Figure 1

Process measure for bundle management protocol. This run chart showing percentage of neonates adhered to the bundle management or transportation protocol among neonates admitted to NICU, in Gandhi Memorial Hospital (Corresponding figure file: Process measure for bundle management protocol .tiff). NICU, neonatal intensive care unit.

Outcome measure using run chart

Interpretation of run chart

Intervention led to positive improvement signals as shown by the red oval designating a trend down consisting of 8 consecutive data points and the green oval representing a shift in data consisting of 8 data points below the median, reducing hypothermia incidence from 80.6% to 30% (figure 2).

Figure 2

Run chart showing percentage of hypothermia. This annotated run chart showing percentage of hypothermia admitted to NICU, in Gandhi Memorial Hospital after the interventions. The red oval designates a trend defined as seven or more contiguous data points that change in the same direction and the green oval represents a shift in data defined as seven or more contiguous data points below or above the median (Corresponding figure file: run chart showing percentage of hypothermia. tiff). NICU, neonatal intensive care unit.

Balancing measure

Over the course of the project, two balancing measure was measured. At the project’s onset, the baseline NICU and labour ward staff satisfaction rate were established at 84%, and as the project progressed, satisfaction rate became 87%. One underlying assumption was the potential for a decline in satisfaction, perhaps stemming from the perception that the quality improvement project might be seen as an additional workload by the staff. Significantly, throughout the project’s duration, there were no instances of objectively identified hyperthermia neonates resulting from the implemented intervention.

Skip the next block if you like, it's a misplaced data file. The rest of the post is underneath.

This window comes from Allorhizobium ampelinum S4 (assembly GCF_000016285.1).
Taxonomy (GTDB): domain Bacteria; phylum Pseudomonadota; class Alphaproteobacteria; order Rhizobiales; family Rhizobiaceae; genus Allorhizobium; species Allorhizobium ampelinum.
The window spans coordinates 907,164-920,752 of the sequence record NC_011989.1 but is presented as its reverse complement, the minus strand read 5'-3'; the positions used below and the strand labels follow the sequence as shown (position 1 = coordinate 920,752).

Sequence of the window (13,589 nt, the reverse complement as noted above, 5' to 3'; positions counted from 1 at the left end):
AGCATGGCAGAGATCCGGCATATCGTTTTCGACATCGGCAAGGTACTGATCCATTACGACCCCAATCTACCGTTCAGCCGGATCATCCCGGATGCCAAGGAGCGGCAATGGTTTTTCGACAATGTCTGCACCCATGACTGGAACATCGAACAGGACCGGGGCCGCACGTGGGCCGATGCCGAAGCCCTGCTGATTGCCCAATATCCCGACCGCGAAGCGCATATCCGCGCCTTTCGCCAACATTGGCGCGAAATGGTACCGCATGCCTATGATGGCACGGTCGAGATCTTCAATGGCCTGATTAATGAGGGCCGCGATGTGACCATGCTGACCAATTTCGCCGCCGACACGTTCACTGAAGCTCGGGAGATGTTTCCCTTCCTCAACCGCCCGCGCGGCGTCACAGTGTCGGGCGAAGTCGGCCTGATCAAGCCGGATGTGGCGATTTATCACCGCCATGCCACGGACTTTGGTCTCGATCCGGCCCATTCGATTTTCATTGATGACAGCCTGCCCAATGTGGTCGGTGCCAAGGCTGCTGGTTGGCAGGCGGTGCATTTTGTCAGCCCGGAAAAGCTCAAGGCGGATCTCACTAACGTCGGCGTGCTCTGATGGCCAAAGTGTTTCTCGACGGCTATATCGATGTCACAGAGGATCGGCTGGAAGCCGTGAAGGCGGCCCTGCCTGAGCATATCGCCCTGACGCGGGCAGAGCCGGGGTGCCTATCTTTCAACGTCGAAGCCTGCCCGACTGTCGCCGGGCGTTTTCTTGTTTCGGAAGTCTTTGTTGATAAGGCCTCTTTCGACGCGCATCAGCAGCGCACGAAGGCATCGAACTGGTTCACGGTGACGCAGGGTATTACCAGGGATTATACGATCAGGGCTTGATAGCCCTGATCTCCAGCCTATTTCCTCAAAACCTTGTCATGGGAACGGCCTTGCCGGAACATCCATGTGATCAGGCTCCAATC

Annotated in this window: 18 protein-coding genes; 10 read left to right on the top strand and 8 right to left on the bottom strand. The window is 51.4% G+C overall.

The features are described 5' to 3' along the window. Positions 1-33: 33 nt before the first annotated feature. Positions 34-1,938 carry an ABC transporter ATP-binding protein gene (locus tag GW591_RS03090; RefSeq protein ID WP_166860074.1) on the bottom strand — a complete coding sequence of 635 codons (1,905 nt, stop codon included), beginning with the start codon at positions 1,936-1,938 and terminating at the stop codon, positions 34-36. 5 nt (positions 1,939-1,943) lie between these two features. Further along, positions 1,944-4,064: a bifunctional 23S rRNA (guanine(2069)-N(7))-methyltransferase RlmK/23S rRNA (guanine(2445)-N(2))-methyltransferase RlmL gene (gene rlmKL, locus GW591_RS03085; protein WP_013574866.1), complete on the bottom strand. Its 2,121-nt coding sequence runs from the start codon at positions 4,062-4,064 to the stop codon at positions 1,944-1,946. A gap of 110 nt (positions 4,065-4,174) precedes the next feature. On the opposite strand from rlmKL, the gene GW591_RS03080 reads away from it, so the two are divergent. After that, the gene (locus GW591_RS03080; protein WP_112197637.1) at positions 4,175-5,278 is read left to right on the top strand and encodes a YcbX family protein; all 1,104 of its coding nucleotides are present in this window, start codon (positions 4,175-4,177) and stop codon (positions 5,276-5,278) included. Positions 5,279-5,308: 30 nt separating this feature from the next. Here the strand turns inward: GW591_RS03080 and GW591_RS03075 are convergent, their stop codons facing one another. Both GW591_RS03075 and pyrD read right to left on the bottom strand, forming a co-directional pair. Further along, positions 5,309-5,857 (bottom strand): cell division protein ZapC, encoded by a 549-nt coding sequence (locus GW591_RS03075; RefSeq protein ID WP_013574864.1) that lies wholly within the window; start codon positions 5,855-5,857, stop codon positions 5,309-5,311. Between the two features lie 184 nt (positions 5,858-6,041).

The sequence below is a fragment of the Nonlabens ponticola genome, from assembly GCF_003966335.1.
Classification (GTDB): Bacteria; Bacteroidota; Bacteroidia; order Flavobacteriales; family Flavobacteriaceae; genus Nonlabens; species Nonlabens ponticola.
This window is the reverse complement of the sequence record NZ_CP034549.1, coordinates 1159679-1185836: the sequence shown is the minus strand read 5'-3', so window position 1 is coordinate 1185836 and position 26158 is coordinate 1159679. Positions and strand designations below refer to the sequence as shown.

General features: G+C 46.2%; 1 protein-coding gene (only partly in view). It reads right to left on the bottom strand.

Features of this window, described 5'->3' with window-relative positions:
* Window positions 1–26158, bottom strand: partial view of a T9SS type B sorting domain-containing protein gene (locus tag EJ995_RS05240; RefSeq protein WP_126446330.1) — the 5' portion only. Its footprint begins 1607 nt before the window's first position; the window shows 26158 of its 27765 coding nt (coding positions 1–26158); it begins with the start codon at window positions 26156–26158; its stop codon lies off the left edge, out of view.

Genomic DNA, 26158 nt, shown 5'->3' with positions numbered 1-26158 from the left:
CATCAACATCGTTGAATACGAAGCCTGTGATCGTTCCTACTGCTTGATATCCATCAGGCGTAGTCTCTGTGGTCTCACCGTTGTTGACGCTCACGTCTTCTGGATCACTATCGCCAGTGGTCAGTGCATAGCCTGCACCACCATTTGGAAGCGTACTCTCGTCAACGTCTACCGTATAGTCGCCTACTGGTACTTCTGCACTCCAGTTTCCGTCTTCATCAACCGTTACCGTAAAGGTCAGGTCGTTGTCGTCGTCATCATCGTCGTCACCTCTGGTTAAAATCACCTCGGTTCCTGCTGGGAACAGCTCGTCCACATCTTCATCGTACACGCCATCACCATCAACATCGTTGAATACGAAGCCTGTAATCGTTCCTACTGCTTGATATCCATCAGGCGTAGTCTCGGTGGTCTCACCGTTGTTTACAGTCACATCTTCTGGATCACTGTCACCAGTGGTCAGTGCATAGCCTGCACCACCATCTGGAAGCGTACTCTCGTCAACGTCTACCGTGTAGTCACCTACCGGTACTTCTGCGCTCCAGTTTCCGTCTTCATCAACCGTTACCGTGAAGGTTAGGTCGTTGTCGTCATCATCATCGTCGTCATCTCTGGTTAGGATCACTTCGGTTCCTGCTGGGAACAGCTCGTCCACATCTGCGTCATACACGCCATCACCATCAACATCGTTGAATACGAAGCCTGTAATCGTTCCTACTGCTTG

Significance of this project to neonatal mortality

Neonatal hypothermia plays a significant role in increasing neonatal death by 80% for every 1°C decrease of body temperature, especially in sub-Saharan countries.9

The project addressed neonatal hypothermia, a key factor in neonatal mortality in sub-Saharan countries. It successfully reduced hypothermia incidence in NICU admissions, it improved body temperature management. These changes positively impacted neonatal well-being and mortality rates.

Limitation and lessons learnt


The successful outcomes in reducing neonatal hypothermia had some limitations. Accurate data documentation and protocol adherence were crucial, and incomplete or inconsistent data collection could impact accuracy. The project primarily addressed environmental, system and practice-related factors, not extensively exploring individual patient characteristics or socioeconomic factors that may also contribute to hypothermia.

Lessons learnt

The project provided valuable insights for future quality improvement efforts. Collaboration among experts drove successful change and evidence-based practices like adopting the temperature management bundle were crucial. Data-driven tools objectively measured intervention impact, and continuous monitoring and feedback ensured sustained improvements in neonatal care.